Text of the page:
Multi-Factor Authentication (MFA) is also becoming a standard security practice for web applications and should be added as an additional layer of security.

Protect Against Vulnerabilities

Cross-site scripting (XSS), clickjacking, and injections are different types of attacks you may run into.

Adding proper headers mitigates many different vulnerabilities. If you’re application uses Express, you can use an NPM package called Helmet.

Helmet sets the following headers and can be customized accordingly:

  • Content-Security-Policy: A powerful allow-list of what can happen on your page which mitigates many attacks

  • Cross-Origin-Opener-Policy: Helps process-isolate your page

  • Cross-Origin-Resource-Policy: Blocks others from loading your resources cross-origin

  • Origin-Agent-Cluster: Changes process isolation to be origin-based

  • Referrer-Policy: Controls the Referer header

  • Strict-Transport-Security: Tells browsers to prefer HTTPS

  • X-Content-Type-Options: Avoids MIME sniffing

  • X-DNS-Prefetch-Control: Controls DNS prefetching

  • X-Download-Options: Forces downloads to be saved (Internet Explorer only)

  • X-Frame-Options: Legacy header that mitigates clickjacking attacks

  • X-Permitted-Cross-Domain-Policies: Controls cross-domain behavior for Adobe products, like Acrobat

  • X-Powered-By: Info about the web server. Removed because it could be used in simple attacks

  • X-XSS-Protection: Legacy header that tries to mitigate XSS attacks, but makes things worse, so Helmet disables it

For DDoS and brute force attacks, rate limiting policies can be added to the load balancer (like NGINX).

During development, security rules can be enforced using a linter. ESLint provides a security plugin for identifying potential hotspots.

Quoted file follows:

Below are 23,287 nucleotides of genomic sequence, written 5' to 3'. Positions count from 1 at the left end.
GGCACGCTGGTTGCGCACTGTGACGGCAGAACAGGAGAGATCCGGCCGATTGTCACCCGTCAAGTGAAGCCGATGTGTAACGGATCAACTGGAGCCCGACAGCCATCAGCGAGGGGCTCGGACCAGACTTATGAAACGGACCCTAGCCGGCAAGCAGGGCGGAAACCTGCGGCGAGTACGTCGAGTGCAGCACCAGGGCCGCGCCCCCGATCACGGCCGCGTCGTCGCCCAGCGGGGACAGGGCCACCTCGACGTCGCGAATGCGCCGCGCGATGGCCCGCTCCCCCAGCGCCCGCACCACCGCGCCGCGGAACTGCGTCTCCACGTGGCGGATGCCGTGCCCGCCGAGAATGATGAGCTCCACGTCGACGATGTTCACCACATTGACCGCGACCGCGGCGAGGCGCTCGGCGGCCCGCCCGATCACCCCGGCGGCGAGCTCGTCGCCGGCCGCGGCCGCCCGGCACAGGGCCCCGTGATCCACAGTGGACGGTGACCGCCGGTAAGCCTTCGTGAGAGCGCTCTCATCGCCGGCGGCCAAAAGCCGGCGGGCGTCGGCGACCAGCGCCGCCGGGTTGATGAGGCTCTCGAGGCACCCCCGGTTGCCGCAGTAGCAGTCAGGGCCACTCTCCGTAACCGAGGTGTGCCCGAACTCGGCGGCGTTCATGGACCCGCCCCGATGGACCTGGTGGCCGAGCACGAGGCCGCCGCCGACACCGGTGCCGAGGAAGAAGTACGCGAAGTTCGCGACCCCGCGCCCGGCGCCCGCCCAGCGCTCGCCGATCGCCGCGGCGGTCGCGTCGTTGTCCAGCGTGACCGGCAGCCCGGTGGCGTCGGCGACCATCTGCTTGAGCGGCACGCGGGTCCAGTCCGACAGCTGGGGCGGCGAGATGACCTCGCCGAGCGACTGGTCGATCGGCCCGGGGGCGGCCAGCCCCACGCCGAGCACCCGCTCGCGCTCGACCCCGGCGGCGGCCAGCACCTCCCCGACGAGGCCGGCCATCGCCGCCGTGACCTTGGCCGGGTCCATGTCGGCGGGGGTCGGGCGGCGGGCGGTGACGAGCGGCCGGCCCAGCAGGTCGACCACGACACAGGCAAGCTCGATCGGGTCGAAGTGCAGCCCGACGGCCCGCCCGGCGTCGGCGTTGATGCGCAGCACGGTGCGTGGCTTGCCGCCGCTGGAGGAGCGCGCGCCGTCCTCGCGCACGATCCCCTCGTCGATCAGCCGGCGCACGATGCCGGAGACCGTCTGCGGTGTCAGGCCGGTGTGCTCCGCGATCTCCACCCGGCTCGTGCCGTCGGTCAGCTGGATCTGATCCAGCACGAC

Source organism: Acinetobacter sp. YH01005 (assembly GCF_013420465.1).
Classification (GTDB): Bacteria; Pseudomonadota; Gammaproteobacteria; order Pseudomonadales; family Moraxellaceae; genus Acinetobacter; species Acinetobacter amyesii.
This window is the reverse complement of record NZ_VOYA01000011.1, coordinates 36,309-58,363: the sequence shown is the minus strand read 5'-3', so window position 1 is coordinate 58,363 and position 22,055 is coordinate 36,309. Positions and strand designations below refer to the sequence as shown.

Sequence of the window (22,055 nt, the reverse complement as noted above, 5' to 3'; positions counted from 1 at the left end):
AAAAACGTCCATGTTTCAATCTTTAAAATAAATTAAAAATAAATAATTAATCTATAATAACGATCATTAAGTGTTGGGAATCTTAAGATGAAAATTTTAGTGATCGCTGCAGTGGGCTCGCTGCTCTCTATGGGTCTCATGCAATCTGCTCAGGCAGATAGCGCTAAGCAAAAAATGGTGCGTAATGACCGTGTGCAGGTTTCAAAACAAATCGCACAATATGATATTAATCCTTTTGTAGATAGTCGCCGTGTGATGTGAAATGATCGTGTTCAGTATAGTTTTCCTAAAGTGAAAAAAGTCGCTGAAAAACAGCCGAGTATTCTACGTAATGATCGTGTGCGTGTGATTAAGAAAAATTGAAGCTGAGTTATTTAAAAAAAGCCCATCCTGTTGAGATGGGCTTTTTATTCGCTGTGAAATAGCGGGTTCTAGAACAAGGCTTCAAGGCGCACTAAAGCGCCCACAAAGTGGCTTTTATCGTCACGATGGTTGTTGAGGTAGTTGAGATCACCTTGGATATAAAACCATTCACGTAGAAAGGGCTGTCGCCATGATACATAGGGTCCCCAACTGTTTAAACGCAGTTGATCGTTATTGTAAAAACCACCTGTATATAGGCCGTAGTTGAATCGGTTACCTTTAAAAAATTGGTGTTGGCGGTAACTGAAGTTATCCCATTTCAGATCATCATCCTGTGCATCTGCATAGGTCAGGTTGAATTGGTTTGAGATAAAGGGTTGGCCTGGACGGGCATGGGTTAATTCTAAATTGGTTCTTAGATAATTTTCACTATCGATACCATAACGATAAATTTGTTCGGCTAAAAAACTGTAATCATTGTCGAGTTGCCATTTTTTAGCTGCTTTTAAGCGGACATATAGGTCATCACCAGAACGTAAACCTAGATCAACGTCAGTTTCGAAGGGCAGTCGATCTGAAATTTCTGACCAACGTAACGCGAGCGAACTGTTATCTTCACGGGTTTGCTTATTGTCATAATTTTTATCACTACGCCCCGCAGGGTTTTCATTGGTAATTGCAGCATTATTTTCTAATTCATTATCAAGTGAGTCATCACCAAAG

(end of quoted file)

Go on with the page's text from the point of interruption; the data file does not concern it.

Integrate Monitoring Tools

There are many different Application Performance Monitoring (APM) tools on the market.

Datadog, New Relic, and Dynatrace are some of the more popular ones, all with different price points.

If you’re using a cloud platform, there’s native tools. For AWS, CloudWatch can be used for monitoring and observability (logs and metrics).

X-Ray can be used for request tracing. This is useful for debugging issues spanning multiple services (end-to-end).

Open source is also an option. A combination of Prometheus, Loki, and Grafana can be used to create dashboards and track metrics.

Practice Debugging

As long as there’s code, there’s going to be bugs. Bugs need to be fixed, and code needs to be maintained. It’s inevitable.

Debugging is a skill and takes practice.

Learn how to use the debugger (IDE) and how to debug memory leaks and performance issues.

For memory leaks, a combination of a heap profiler, heap snapshots, and garbage collection traces can be used.

For performance issues, Node.js has a built-in profiler (from V8) to sample the stack at certain intervals. A generated tick file shows which functions take the most CPU time.

Linux Perf is another tool that can be used for low level CPU profiling. The output can then be used to generate a flame graph.

Flame Graph For Visualizing Stack Traces

Netflix used flame graphs to debug a performance issue related to Express.

If you made it this far, thank you for reading! I hope you enjoyed it.

If I made a mistake, please let me know.

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[1] “Node.js Documentation,”

[2] “User Journey,”

[2] “Docker Documentation,”